A Brooklyn writer took to the New York Times today to bitch about people who “curse” too much. The worst offenders, he says, are “20-somethings whose informal language consists of a liberal use of profanity blended into their OMG-juvenile act.”
“Is there a cure for this rampant vulgarity?” he asks.
We say… “No.” But to investigate this sociolinguistic WTF, we culled a list of our own favorite vulgarities (from a staff of, well, 20-somethings) to celebrate the great art of swearing. Our defense of F-bombs and other profanities, after the jump.
If Mr. Cotto had his way, New York would probably take a page out of California’s handbook and start banning four-letter words. In 2009, South Pasadena, Calif. instituted a “no cussing week,” which Los Angeles County and then the state legislature tried to adopt as well.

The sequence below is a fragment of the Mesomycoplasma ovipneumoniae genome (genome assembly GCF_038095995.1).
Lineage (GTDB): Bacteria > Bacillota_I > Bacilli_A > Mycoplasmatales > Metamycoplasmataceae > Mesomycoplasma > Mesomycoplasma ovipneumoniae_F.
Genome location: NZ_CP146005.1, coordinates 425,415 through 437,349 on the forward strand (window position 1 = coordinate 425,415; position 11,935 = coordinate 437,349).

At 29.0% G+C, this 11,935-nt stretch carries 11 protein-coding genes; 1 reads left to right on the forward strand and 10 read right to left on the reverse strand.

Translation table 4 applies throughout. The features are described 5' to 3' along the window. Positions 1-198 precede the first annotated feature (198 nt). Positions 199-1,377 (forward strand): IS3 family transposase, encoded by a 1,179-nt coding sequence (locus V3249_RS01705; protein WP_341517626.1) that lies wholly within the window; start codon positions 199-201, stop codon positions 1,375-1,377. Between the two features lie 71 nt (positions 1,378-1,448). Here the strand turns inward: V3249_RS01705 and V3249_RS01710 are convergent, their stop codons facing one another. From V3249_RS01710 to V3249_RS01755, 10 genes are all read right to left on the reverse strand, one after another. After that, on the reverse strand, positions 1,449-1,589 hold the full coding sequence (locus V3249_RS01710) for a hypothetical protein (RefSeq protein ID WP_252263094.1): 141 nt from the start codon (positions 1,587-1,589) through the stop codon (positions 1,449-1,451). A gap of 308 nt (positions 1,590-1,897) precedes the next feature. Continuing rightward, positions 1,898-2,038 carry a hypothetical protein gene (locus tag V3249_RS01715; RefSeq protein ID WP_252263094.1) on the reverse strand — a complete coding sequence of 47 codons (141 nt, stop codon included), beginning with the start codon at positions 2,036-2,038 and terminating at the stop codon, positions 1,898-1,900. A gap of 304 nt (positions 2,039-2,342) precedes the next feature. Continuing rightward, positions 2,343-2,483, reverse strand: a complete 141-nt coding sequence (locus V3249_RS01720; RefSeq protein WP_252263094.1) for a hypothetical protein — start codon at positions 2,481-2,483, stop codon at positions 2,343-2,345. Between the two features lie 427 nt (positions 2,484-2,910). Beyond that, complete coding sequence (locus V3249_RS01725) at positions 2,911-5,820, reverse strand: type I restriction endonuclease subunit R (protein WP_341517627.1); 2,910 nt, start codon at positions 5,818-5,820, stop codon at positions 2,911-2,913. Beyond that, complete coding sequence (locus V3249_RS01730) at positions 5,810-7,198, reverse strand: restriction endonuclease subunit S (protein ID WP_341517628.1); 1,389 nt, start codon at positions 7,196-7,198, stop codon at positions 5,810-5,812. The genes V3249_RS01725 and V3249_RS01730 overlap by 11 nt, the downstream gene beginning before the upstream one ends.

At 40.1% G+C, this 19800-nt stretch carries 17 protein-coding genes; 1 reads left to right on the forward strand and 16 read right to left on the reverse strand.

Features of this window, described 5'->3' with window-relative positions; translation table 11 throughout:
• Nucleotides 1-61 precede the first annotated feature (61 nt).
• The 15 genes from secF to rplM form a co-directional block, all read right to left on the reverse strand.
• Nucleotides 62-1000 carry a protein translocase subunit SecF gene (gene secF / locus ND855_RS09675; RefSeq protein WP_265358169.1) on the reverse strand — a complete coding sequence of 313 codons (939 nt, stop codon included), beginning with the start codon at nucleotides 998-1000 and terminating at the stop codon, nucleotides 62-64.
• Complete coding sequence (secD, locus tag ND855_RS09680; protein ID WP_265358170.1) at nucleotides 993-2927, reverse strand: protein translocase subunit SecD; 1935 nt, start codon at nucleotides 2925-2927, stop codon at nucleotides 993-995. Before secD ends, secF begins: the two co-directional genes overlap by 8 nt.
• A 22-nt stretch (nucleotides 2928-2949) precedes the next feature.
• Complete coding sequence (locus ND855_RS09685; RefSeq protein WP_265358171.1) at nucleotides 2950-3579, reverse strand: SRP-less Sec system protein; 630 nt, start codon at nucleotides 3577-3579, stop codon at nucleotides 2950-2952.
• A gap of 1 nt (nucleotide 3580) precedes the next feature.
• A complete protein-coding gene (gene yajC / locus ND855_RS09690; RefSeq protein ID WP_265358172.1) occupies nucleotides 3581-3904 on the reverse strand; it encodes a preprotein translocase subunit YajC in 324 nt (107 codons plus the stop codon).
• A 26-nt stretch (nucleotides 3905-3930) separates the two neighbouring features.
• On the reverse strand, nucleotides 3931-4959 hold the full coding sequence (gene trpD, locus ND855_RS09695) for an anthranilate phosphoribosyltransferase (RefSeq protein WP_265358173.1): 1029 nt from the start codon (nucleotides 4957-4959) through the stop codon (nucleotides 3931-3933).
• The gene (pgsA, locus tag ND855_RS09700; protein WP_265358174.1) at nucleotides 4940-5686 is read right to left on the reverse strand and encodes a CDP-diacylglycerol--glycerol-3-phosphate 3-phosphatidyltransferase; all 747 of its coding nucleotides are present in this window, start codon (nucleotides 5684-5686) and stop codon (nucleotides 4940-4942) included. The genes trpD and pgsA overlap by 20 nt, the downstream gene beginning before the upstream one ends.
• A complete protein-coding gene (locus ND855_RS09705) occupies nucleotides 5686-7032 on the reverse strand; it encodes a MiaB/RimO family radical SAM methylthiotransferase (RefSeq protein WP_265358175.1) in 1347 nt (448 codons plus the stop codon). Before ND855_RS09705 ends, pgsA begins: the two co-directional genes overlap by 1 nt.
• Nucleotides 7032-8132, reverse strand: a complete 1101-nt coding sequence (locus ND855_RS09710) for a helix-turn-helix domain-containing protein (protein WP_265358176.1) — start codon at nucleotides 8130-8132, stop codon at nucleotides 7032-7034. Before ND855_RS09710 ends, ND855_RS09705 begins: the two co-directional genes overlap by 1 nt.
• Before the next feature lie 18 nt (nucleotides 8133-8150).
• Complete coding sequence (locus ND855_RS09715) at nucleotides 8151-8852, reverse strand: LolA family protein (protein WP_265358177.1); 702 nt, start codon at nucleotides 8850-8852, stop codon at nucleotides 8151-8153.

But this isn’t South Pasadena, goddammit, it’s New York. And New Yorkers (or “New Yawkers,” at least) have a long, proud history of hurling F-bombs and other expletives at each other.
And we’re not alone. Joe Biden’s on our side. And so are TV networks. Besides, “bad words” are part of our historical and cultural narrative. To censor them would be an affront to our American heritage! And also a total downer, because damn — bad words are fun. (And therapeutic — in September, science even proved that swearing is cathartic! It’s healthy, for fuck’s sake!)
So today, we’d like to take a moment today to celebrate swearing. To do so, we’ve culled a list of our own favorite vulgarities:
How many, indeed?
We may not have James Lipton’s gravitas, but we’re curious: which are your favorite swear words? (Or least favorite? Are some bad words, indeed, overplayed?) Do people really swear too much these days? Or is “decorum” (Ha!) overrated?
But before you decide, here’s a video of Dexter‘s Jennifer Carpenter swearing a lot. If this doesn’t cement your love for expletives, nothing (except a Quentin Tarantino marathon) will:
This article from the Village Voice Archive was posted on January 28, 2011